The genetics of feed conversion efficiency traits in a commercial broiler line

Sci Rep. 2015 Nov 10;5:16387. doi: 10.1038/srep16387.

Abstract

Individual feed conversion efficiency (FCE) is a major trait that influences the usage of energy resources and the ecological footprint of livestock production. The underlying biological processes of FCE are complex and are influenced by factors as diverse as climate, feed properties, gut microbiota, and individual genetic predisposition. To gain an insight to the genetic relationships with FCE traits and to contribute to the improvement of FCE in commercial chicken lines, a genome-wide association study was conducted using a commercial broiler population (n = 859) tested for FCE and weight traits during the finisher period from 39 to 46 days of age. Both single-marker (generalized linear model) and multi-marker (Bayesian approach) analyses were applied to the dataset to detect genes associated with the variability in FCE. The separate analyses revealed 22 quantitative trait loci (QTL) regions on 13 different chromosomes; the integration of both approaches resulted in 7 overlapping QTL regions. The analyses pointed to acylglycerol kinase (AGK) and general transcription factor 2-I (GTF2I) as positional and functional candidate genes. Non-synonymous polymorphisms of both candidate genes revealed evidence for a functional importance of these genes by influencing different biological aspects of FCE.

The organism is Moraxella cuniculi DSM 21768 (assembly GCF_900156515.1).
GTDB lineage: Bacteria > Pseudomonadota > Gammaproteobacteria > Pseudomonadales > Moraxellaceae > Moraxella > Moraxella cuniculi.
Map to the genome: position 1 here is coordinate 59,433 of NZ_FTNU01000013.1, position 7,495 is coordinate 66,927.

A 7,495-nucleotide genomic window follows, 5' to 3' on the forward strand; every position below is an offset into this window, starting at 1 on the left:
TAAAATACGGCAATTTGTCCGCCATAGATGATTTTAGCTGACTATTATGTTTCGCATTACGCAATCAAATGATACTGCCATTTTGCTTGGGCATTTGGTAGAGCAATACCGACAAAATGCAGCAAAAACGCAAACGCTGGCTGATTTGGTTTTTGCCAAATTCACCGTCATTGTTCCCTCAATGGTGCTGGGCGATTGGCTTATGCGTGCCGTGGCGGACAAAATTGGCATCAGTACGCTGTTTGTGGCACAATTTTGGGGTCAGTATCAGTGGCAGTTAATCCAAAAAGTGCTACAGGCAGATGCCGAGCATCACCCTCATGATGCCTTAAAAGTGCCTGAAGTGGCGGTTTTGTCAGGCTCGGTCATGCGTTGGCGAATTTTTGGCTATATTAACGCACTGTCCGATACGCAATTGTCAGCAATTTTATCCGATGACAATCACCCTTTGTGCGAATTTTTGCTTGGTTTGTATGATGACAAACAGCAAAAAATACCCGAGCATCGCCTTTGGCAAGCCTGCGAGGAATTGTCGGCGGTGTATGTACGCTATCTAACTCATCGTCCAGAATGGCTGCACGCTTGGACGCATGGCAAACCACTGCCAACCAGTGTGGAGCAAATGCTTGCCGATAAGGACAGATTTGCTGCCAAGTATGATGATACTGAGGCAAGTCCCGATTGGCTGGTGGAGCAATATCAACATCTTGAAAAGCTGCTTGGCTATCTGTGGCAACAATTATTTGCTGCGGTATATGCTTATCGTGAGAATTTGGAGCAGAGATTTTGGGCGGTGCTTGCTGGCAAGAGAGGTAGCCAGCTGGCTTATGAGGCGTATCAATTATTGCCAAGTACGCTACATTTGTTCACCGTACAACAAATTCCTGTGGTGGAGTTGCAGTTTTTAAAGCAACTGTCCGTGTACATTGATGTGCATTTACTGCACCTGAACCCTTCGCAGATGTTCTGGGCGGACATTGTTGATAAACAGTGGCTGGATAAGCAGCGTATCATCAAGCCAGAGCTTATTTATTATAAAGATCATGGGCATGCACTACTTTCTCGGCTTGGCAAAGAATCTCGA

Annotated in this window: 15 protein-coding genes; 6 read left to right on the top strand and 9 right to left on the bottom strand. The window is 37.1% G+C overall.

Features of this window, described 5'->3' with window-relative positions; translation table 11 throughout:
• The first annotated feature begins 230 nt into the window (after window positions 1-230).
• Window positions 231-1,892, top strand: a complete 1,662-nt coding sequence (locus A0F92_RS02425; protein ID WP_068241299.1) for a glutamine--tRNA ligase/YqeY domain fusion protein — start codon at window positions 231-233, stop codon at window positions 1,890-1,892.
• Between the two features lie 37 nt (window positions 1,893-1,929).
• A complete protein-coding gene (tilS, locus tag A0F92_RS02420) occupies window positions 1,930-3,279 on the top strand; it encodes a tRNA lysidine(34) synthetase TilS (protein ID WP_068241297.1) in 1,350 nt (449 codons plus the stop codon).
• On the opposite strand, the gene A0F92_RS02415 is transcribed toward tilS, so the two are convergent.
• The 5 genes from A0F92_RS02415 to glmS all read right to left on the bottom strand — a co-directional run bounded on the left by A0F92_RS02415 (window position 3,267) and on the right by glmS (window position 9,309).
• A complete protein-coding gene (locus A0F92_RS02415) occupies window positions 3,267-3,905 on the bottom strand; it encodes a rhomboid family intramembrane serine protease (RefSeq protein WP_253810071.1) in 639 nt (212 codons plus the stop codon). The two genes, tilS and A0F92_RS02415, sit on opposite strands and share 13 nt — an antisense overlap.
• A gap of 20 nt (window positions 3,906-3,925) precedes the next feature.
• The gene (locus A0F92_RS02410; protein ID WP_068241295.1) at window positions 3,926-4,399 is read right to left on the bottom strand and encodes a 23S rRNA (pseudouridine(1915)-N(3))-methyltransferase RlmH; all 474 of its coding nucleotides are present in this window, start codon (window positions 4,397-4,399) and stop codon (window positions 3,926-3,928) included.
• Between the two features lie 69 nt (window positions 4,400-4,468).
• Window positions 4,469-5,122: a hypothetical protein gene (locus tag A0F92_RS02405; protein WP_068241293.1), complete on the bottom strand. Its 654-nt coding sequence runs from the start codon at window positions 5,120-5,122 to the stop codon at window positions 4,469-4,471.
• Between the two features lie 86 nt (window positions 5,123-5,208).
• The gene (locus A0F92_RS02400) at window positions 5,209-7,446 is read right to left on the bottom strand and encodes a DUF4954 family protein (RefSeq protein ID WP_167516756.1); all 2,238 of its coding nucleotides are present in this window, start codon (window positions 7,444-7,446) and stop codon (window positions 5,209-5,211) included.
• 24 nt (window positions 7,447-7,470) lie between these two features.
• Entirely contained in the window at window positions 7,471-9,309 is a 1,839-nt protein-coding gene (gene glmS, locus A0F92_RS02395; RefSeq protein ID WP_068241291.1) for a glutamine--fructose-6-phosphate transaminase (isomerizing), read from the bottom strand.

MeSH terms

  • Animals
  • Bayes Theorem
  • Body Weight / genetics
  • Chickens / genetics*
  • Chromosomes
  • Genetic Association Studies
  • Genetic Linkage
  • Genome-Wide Association Study
  • Linkage Disequilibrium
  • Polymorphism, Single Nucleotide
  • Quantitative Trait Loci*
  • Quantitative Trait, Heritable*